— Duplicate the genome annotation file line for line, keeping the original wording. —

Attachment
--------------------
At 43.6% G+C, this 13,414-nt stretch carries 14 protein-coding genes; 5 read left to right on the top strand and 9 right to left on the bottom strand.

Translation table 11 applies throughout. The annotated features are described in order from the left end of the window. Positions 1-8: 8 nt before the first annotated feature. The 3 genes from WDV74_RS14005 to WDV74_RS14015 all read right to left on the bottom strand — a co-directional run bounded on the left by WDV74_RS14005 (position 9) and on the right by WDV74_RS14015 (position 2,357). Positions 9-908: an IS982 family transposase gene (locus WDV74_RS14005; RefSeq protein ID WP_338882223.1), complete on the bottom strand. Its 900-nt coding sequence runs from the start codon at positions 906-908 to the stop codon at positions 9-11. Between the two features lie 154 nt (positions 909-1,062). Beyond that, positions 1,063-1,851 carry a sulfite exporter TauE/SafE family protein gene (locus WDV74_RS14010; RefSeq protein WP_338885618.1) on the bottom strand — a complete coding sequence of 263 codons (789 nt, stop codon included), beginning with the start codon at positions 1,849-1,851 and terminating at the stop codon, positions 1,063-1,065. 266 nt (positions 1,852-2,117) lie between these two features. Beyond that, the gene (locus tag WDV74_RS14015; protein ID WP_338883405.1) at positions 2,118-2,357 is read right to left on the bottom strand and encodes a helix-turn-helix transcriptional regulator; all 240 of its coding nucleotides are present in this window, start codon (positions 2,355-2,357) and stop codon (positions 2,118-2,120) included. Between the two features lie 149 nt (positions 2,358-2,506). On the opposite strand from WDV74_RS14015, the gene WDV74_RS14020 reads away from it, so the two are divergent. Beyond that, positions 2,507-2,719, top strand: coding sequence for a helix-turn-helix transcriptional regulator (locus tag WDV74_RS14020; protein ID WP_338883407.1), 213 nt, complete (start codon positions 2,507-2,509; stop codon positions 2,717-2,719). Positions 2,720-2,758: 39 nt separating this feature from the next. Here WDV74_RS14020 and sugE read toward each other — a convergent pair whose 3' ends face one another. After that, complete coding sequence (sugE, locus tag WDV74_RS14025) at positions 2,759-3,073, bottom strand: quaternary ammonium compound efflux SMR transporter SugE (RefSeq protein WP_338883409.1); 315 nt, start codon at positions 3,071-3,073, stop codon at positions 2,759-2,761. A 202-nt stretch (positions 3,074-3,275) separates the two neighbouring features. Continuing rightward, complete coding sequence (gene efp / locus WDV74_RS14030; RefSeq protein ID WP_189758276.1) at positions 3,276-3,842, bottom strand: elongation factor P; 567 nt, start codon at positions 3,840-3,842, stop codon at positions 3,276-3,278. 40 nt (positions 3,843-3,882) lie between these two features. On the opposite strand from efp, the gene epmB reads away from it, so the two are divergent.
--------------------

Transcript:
At 43.6% G+C, this 13,414-nt stretch carries 14 protein-coding genes; 5 read left to right on the top strand and 9 right to left on the bottom strand.

Translation table 11 applies throughout. The annotated features are described in order from the left end of the window. Positions 1-8: 8 nt before the first annotated feature. The 3 genes from WDV74_RS14005 to WDV74_RS14015 all read right to left on the bottom strand — a co-directional run bounded on the left by WDV74_RS14005 (position 9) and on the right by WDV74_RS14015 (position 2,357). Positions 9-908: an IS982 family transposase gene (locus WDV74_RS14005; RefSeq protein ID WP_338882223.1), complete on the bottom strand. Its 900-nt coding sequence runs from the start codon at positions 906-908 to the stop codon at positions 9-11. Between the two features lie 154 nt (positions 909-1,062). Beyond that, positions 1,063-1,851 carry a sulfite exporter TauE/SafE family protein gene (locus WDV74_RS14010; RefSeq protein WP_338885618.1) on the bottom strand — a complete coding sequence of 263 codons (789 nt, stop codon included), beginning with the start codon at positions 1,849-1,851 and terminating at the stop codon, positions 1,063-1,065. 266 nt (positions 1,852-2,117) lie between these two features. Beyond that, the gene (locus tag WDV74_RS14015; protein ID WP_338883405.1) at positions 2,118-2,357 is read right to left on the bottom strand and encodes a helix-turn-helix transcriptional regulator; all 240 of its coding nucleotides are present in this window, start codon (positions 2,355-2,357) and stop codon (positions 2,118-2,120) included. Between the two features lie 149 nt (positions 2,358-2,506). On the opposite strand from WDV74_RS14015, the gene WDV74_RS14020 reads away from it, so the two are divergent. Beyond that, positions 2,507-2,719, top strand: coding sequence for a helix-turn-helix transcriptional regulator (locus tag WDV74_RS14020; protein ID WP_338883407.1), 213 nt, complete (start codon positions 2,507-2,509; stop codon positions 2,717-2,719). Positions 2,720-2,758: 39 nt separating this feature from the next. Here WDV74_RS14020 and sugE read toward each other — a convergent pair whose 3' ends face one another. After that, complete coding sequence (sugE, locus tag WDV74_RS14025) at positions 2,759-3,073, bottom strand: quaternary ammonium compound efflux SMR transporter SugE (RefSeq protein WP_338883409.1); 315 nt, start codon at positions 3,071-3,073, stop codon at positions 2,759-2,761. A 202-nt stretch (positions 3,074-3,275) separates the two neighbouring features. Continuing rightward, complete coding sequence (gene efp / locus WDV74_RS14030; RefSeq protein ID WP_189758276.1) at positions 3,276-3,842, bottom strand: elongation factor P; 567 nt, start codon at positions 3,840-3,842, stop codon at positions 3,276-3,278. 40 nt (positions 3,843-3,882) lie between these two features. On the opposite strand from efp, the gene epmB reads away from it, so the two are divergent.